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Continuity of Government is a phrase that is used when government agencies/organizations of the United States of America talk about the continuance of government functions in the face of a large disaster. The term first was used during the John F. Kennedy administration in the early 1960s, though the Harry S. Truman administration first directed federal agencies to have a plan of action in order to continue their vital services during a time of emergency. Throughout the Cold War between the United States and the Soviet Union, Continuity of Government was a phrase that imagined a doomsday scenario of nuclear war. Though a number of people have questioned the wisdom (and point) of creating a Federal plan for a post nuclear war situation.

In 1946, Congress passed legislation extending the Line of Presidential Succession down from the Vice President, to the Speaker of the House of Representatives, then to the President pro tem of the Senate, and then through the nine cabinet members of the time. Cabinet positions added afterwards are not in the Presidential line of succession. Furthermore, each Federal agency created their own line of succession.

Times of extreme crisis mandate the evacuation of key personel to Crisis Relocation Facilities, in order to preserve as much of the consitutional leadership as possible. These facilities have been largely located relatively near to Washington, DC, to facilitate the process of evacuation of Washington. Some of these sites include:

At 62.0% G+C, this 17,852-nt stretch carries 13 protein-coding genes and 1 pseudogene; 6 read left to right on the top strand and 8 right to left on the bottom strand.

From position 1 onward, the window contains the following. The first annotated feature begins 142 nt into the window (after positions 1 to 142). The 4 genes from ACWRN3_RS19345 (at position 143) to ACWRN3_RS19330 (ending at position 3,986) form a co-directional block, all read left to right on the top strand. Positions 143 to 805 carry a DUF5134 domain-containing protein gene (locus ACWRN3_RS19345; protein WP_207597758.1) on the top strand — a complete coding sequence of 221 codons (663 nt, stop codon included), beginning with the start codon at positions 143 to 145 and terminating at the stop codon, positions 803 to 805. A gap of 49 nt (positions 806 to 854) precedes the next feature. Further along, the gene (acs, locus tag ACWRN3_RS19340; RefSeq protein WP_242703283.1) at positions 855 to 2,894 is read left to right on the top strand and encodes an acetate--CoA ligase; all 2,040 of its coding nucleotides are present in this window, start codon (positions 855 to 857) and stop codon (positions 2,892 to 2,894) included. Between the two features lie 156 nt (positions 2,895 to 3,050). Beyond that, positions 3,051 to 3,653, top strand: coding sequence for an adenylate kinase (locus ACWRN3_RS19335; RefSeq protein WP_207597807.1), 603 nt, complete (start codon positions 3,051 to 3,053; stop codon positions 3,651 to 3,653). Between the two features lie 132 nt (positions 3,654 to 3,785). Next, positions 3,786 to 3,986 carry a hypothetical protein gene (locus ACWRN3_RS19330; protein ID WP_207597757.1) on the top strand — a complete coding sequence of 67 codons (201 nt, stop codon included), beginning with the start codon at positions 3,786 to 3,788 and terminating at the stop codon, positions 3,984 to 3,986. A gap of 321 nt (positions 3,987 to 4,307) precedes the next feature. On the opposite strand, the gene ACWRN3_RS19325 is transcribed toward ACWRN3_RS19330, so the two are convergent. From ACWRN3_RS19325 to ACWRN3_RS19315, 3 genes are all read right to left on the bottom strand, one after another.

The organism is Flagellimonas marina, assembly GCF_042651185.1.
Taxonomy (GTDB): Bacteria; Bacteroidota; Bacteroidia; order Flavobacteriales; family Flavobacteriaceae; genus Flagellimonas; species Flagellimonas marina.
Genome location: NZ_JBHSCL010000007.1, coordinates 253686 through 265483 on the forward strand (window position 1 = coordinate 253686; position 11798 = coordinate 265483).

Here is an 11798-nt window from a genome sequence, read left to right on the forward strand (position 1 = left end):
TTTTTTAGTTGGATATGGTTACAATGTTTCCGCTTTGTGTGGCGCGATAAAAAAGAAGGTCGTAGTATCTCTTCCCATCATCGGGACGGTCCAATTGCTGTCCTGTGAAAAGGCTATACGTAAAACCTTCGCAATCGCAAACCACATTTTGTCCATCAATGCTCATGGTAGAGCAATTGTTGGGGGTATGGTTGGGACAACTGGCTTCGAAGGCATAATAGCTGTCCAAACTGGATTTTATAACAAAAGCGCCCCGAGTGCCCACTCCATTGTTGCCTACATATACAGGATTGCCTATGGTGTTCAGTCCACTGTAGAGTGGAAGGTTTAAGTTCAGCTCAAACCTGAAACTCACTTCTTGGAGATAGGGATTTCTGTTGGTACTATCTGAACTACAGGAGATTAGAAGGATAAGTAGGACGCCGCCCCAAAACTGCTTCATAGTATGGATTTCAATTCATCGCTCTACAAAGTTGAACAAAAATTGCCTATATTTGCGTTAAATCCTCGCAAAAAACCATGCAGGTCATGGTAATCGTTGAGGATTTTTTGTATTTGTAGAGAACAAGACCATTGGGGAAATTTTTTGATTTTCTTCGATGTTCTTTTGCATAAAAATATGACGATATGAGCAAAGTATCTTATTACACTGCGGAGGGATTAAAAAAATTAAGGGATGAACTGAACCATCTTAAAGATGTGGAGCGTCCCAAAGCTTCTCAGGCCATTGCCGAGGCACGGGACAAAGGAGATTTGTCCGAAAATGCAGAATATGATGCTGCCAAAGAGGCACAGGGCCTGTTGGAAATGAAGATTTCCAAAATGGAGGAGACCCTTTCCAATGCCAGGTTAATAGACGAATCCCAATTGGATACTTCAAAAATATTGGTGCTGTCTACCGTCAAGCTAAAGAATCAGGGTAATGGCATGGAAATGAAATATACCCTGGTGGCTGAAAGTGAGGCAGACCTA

• National Military Command Center
  • Raven Rock Site R/Alternate Joint Communications Center
  • Mount Weather Emergency Assistance Center
  • Mount Pony
  • Greenbrier Bunker

    A number of the facilities that are well known to the public have been retired from Continuity of Government duties, and have been given over to various Federal agencies for alternate usage. Several of the known facilities remain active, such as the Nationa Military Command Center, Raven Rock Site-R, and the Mount Weather facility. It is believed numerous other undisclosed Continuity of Government facilities exist.

    Many of the Continuity of Government facilities are radiation hardened bunkers, capable of housing people for a period of time following a nuclear attack. Thoes facilities have largely abandoned their post nuclear war roles, and now concentrate on simply being government strongholds for non nuclear war emergency situations. The Emergency Broadcast System, for instance, is housed in a former nuclear bunker.

    The early twenty-first century is a time of transition for Continuity of Government policy and facilities. During the 1990s, CoG facilities were thought to be far less important after the end of the Cold War, and have since changed their primary function to something else. Though the terrorist attacks of September 11, 2001 prompted the actual implementation of Continuity of Government policy that had been gathering dust since the fall of the Soviet Union. Both President George W. Bush and Vice President Dick Cheney were both whisked away to Continuity of Government facilities in the immediate aftermath of the attacks. Cheney remained 'in a cave' (supposedly at Raven Rock Site-R) for several months after the attacks. When President Bush addressed the nation after the attacks, and gave his first State of the Union Address, members of his cabinet (parts of the line of presidential succession) remained outside of Washington, in secure facilities, to prevent a loss of the complete line of succession in the case of a nuclear attack.

    In 2002, these CoG facilities and policies are being brought back to public and government attention, due to increased fears of terrorist nuclear attacks against Washington, DC., and other U.S cities.

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